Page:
We’ve been talking about avarice (ahem), but really, how do your Dutch people think expats are seeing you?

My brother was left from the Netherlands about 30 years ago.When he came to visit, I gave him a few years ago the book ‘ The Undutchables ‘ by Colin White and Laurie Boucke gift. This book shows how foreigners, who live in the Netherlands, see the Dutch and their (UN-) delights. There is also a Dutch version for sale. Definitely a must, also for Dutch people who still live in the Netherlands.

As a side note it should be mentioned that the insertion is very humorous, on the cynical AF. My brother has never laughed so hard and so long in succession as when reading that book.The facts are correct, the humor is a nice perk.

They step into a society where titles are less important, and everyone can appeal to everyone.The connection to general consensus on decisions and lack of hierarchy in companies is something they are astonished by. This people is doing what, and is apparently very successful.

The rest of your question I can only answer from personal perspective.From my international contacts I often hear wonder about the way I embrace them. It is a professional way, partly technical and business complex, but they notice that there is a human openness that they do not know.

In the first contact, they always find me too short through the bend and straight for his turnip, which frighten them.Yes, that is why I am doing it too. When they come back to breath, they see that I understand more of their things than they had seen themselves. Therefore it become customers. I have the expertise, but more importantly: the experience.

I am well aware that I am speaking, that they can do business with me without too much paperwork, that I think about restrictions and that sometimes a handshake is enough to make all those restrictions disappear.So I always think that all Dutch are.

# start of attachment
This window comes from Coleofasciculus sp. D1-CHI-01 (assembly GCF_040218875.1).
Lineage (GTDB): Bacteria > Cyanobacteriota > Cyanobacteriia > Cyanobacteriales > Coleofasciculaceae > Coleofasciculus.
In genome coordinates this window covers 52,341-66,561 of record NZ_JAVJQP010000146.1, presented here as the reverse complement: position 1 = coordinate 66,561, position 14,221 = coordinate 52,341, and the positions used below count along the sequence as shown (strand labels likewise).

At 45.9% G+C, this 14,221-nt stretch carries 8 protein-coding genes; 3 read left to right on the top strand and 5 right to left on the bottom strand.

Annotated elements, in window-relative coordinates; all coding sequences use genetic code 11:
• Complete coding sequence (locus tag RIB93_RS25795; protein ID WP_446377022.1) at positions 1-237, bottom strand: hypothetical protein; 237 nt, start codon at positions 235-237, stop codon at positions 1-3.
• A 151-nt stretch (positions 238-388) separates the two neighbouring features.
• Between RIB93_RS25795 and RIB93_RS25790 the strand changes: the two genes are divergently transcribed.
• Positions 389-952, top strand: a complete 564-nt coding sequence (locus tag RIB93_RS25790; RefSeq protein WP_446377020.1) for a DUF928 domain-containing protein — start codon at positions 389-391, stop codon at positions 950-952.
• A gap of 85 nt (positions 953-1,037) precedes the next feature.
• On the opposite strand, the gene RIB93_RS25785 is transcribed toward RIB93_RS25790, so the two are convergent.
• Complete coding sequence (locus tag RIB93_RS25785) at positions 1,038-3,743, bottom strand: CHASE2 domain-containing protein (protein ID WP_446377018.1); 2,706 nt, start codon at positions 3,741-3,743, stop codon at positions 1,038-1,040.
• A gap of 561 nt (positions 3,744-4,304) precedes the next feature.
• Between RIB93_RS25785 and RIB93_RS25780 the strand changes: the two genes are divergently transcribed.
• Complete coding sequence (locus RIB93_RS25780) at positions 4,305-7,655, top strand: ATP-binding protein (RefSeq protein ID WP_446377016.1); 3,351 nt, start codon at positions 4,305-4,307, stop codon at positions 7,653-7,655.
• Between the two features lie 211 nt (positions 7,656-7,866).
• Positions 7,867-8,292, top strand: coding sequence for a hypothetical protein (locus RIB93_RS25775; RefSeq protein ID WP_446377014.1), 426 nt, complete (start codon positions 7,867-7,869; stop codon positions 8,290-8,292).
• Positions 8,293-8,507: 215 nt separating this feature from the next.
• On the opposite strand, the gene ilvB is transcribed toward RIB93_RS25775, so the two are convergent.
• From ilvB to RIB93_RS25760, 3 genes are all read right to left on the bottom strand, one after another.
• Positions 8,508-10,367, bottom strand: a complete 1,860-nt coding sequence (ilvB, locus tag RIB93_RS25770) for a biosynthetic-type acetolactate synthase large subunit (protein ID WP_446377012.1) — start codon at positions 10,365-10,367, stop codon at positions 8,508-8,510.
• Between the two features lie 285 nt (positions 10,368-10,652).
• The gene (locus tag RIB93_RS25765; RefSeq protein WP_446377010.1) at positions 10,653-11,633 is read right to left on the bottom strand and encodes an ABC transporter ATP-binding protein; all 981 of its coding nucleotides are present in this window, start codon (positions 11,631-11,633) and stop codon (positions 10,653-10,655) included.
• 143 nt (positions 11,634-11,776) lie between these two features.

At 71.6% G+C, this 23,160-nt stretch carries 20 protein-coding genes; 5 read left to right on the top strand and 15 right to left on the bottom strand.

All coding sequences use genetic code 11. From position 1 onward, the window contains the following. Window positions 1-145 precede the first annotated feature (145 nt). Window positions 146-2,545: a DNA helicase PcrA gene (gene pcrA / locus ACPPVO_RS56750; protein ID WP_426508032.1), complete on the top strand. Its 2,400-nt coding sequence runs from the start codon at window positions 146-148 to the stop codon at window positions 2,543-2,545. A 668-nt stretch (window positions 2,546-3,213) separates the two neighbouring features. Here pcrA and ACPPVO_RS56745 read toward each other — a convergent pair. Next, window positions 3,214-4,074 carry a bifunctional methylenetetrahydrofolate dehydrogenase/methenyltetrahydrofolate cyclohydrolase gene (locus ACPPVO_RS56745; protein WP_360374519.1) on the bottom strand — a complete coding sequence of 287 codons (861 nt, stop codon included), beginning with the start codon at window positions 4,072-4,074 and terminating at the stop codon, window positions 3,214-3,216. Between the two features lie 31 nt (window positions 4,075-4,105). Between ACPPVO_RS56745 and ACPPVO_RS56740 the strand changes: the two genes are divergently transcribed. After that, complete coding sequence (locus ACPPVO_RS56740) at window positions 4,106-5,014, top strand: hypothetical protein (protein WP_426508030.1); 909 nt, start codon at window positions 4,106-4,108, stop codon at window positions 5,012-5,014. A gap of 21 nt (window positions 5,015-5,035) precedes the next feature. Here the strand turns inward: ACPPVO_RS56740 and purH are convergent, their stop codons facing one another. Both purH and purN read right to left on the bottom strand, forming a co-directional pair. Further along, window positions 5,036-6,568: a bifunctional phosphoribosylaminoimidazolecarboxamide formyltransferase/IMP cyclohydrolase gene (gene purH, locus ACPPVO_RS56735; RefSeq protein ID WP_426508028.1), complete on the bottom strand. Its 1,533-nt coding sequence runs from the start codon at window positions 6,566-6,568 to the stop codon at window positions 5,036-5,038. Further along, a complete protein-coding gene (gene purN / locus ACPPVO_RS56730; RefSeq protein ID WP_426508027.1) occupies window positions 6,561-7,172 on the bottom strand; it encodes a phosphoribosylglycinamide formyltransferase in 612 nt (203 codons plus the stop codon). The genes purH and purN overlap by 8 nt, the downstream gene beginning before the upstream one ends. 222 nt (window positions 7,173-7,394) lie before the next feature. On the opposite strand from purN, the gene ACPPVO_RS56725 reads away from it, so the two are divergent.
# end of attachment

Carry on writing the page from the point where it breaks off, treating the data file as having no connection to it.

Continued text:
This is also true for the expats I know.Once they are accustomed to that crazy Netherlands and those bizarre meetings they will see that the system puts them professionally in full force and that what they do is appreciated.

But well, I do have a counter question.I found your question a bit biased and somewhat derogatory.

Assuming you see yourself as an expat, tell me how you experience it all?

The use of the terminology ‘ your Dutch ‘ could indicate that the questioner is an expat himself. In that case: Tell!

As a Dutchman who has always lived here, I have a limited idea of how the -often temporary -residents from other cultures and countries see us.

Compared to Belgians, Dutch (sometimes-mostly) have a sober lifestyle.

Think, for example, of the cars that are often smaller and less equipped that the Belmgian and so many more examples.

But that has nothing to do with greed!

The Dutch give almost double, so much money to charity than Belgians.

I notice that expats are still amazed at our immediacy and lack of tight hierarchy.Only Had a meeting with the board of Directors of the company where I work and so it just went on first name! Do not think that will ever happen in Germany. In addition, I sometimes notice through the eyes of the expats, how little service-minded we are and sometimes also like to love our forms and rules.. I think it is very difficult for an expat to be included in the NL society.

A little stupid, but no idea.I can’t read any thoughts and I also know no one who is expat. People are talking about expats-‘ yes they get a lot of money and pick up the houses. ‘ So no doubt expats will also say something about us ‘ that dommerds think we’re picking up their homes! ‘ But yeah that’s just speculation.

Expats can come from anywhere, what they think of us depends on what they themselves are accustomed to, so it is impossible for me to think of what a random expat thinks of us.They may experience the Netherlands just like any other person who doesn’t come here. I can call the obvious things, but far beyond that, I’m just going to ‘ invent ‘ and fill in. Let’s ask an expat!

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